# Model Specification and Model Checking

Unrestricted VAR models usually involve a substantial number of parameters which in turn results in rather imprecise estimators. Therefore, it is desirable to impose restrictions that reduce the dimensionality of the parameter space. Such restrictions may be based on economic theory or other nonsample information and on statistical procedures. Of course, for structural models nonsample information is required for imposing identifying constraints. On top of that there may be further overidentifying constraints on the basis of a priori knowledge.

Tests are common statistical procedures for detecting possible restrictions. For example, t-ratios and F-tests are available for this purpose. These tests retain their usual asymptotic properties if they are applied to the short-run parameters in a VECM whereas problems may arise in the levels VAR representation as explained in the previous section. A particular set of restrictions where such problems occur is discussed in more detail in Section 5.2. In case of doubt it may be preferable to work on the VECM form. This form also makes it easy to test

restrictions on the cointegration vectors (see Chapter 30 by Dolado, Gonzalo, and Marmol in this volume).

Because the cointegrating rank r is usually unknown when the choice of p is made, it is useful to focus on the VAR form (32.1) at this stage. Various model selection criteria are available that can be used in this context. In practice, it is not uncommon to start from a model with some prespecified maximum lag length, say pmax, and apply tests sequentially, eliminating one or more variables in each step until a relatively parsimonious representation with significant parameter estimates has been found. Instead of sequential tests one may alternatively choose the lag length or determine exclusion restrictions by model selection procedures. For example, for determining the VAR order, the general approach is to fit VAR(m) models with orders m = 0,…, pmax and choose an estimator of the order p which minimizes a criterion such as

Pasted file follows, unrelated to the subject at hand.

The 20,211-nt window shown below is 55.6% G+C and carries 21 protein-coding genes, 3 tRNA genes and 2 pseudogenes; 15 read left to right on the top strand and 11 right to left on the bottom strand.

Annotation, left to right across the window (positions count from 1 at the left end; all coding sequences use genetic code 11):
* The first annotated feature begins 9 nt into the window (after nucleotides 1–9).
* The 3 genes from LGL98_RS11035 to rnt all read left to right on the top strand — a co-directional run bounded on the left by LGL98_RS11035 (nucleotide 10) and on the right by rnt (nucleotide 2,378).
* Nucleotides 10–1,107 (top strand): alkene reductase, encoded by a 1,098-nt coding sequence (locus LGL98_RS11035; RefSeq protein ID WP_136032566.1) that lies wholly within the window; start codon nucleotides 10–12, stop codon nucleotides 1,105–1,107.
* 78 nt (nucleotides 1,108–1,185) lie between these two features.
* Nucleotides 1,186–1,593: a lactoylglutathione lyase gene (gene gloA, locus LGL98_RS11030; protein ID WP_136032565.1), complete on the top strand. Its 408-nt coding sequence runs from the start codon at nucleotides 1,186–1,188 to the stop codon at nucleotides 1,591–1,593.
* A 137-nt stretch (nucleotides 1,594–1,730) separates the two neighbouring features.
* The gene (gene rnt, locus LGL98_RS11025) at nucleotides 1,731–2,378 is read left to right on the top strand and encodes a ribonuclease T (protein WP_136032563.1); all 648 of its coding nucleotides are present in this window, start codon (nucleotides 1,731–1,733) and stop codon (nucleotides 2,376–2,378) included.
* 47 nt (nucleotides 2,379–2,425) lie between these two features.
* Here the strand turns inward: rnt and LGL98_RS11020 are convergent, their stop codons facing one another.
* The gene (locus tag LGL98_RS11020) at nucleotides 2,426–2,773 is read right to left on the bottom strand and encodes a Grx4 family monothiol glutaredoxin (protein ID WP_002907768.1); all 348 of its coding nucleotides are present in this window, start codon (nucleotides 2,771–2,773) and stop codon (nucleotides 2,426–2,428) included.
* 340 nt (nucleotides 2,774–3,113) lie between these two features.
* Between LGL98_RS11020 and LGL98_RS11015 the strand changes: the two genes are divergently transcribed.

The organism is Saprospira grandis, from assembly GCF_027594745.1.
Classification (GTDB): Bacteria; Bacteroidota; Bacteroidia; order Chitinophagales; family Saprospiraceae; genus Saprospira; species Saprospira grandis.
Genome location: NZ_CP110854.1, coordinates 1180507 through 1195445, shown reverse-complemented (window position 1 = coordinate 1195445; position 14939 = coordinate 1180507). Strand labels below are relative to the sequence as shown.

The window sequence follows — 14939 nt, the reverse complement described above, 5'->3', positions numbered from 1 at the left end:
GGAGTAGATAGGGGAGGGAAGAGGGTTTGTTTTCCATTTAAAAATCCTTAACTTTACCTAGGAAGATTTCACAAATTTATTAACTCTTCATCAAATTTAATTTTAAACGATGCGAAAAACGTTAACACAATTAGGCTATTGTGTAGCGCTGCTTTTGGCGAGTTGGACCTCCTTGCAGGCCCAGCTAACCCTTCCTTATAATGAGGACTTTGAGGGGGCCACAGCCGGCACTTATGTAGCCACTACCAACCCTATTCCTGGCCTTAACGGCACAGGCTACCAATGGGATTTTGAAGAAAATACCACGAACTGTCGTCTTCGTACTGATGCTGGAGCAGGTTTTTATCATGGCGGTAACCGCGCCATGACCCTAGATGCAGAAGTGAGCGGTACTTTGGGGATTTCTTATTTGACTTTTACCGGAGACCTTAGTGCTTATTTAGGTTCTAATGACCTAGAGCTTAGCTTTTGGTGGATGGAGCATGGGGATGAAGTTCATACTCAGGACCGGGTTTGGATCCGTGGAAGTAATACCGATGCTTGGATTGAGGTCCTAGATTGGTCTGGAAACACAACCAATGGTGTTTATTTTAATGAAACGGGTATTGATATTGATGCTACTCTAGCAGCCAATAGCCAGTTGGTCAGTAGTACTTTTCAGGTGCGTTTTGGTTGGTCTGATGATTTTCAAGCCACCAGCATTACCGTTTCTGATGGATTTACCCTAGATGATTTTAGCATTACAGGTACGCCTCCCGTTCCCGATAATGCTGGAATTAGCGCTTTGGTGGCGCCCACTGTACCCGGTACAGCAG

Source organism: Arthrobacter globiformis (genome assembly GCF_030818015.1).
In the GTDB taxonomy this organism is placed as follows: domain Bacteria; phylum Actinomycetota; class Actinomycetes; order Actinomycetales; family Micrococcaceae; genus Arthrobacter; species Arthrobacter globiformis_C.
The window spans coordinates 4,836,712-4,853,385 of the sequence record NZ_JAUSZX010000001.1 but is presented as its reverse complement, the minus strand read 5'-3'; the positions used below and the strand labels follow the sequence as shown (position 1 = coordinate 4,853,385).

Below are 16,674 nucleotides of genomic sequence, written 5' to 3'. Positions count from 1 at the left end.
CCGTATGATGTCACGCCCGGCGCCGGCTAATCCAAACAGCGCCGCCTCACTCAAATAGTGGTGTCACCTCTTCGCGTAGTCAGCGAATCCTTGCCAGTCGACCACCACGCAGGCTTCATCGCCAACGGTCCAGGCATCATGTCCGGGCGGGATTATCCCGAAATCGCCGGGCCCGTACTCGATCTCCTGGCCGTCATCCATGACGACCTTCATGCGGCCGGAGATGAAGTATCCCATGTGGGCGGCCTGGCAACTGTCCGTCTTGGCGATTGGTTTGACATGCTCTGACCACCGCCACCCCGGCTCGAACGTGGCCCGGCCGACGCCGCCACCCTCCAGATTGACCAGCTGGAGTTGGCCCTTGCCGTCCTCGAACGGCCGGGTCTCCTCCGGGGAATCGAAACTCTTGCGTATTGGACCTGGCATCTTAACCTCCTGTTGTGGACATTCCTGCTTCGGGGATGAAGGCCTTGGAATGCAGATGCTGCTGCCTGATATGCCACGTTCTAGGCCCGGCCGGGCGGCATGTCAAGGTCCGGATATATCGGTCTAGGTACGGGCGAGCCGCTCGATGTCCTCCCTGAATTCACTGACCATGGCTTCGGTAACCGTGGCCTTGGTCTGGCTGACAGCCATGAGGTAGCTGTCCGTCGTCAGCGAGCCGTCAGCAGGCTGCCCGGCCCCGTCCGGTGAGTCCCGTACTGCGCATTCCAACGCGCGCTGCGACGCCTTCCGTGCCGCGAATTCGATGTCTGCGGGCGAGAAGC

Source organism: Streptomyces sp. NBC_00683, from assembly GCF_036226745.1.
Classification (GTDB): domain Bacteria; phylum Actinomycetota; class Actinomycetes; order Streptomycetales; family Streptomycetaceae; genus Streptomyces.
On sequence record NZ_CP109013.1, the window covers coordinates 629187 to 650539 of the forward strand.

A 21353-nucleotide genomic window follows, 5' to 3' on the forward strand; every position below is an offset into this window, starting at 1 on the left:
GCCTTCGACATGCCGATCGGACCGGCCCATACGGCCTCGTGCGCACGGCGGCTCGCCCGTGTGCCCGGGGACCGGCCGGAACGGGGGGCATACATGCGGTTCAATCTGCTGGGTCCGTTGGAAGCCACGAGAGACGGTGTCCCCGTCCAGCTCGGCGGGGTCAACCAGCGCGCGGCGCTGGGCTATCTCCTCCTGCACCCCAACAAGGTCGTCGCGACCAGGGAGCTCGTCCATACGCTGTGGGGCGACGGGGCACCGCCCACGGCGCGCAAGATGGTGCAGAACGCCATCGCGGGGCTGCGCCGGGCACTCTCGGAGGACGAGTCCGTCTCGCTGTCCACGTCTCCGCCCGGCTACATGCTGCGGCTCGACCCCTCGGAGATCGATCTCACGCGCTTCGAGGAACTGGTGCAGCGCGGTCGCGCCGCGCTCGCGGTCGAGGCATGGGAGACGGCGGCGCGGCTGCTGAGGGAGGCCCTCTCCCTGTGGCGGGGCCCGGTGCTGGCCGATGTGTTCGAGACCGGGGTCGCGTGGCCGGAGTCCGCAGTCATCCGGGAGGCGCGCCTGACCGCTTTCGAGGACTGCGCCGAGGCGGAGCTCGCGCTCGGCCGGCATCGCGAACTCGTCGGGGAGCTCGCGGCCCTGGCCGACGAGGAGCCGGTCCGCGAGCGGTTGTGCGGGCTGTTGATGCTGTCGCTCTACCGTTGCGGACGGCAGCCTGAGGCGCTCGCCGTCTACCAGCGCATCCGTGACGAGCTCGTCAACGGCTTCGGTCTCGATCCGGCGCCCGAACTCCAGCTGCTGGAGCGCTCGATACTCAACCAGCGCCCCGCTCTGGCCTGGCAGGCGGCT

2

AIC(m) = log det(£„(m)) + mK2,

(see Akaike, 1974);

proposed by Hannan and Quinn (1979); or

SC(m) = log det(£„(m)) + mK2

due to Schwarz (1978). Here det() denotes the determinant, log is the natural logarithm and £„(m) = Т^^йй is the residual covariance matrix estimator for a model of order m. The term log det(£„(m)) measures the fit of a model with order m. Since there is no correction for degrees of freedom in the covariance matrix estimator the log determinant decreases (or at least does not increase) when m increases. Note that the sample size is assumed to be held constant and, hence, the number of presample values set aside for estimation is determined by the maximum order pmax. The last terms in the criteria penalize large VAR orders. In each case the estimator p of p is chosen to be the order which minimizes the desired criterion so that the two terms in the sum on the right-hand sides are balanced optimally.

The AIC criterion asymptotically overestimates the order with positive probability whereas the last two criteria estimate the order consistently (plim p = p or p ^ p a. s.) under quite general conditions, if the actual DGP has a finite VAR order and the maximum order pmax is larger than the true order. These results not only hold for I(0) processes but also for I(1) processes with cointegrated variables (Paulsen, 1984). Denoting the orders selected by the three criteria by p(AIC), p(HQ), and p(SC), respectively, the following relations hold even in small samples of fixed size T > 16 (see Lutkepohl, 1991, chs 4 and 11): p(SC) < p(HQ) < p(AIC).

Model selection criteria may also be used for identifying single coefficients that may be replaced by zero or other exclusion restrictions. After a model has been set up, a series of checks may be employed to confirm the model’s adequacy. Some such checks will be mentioned briefly in a subsequent section. Before that issue is taken up, procedures for specifying the cointegrating rank will be reviewed.

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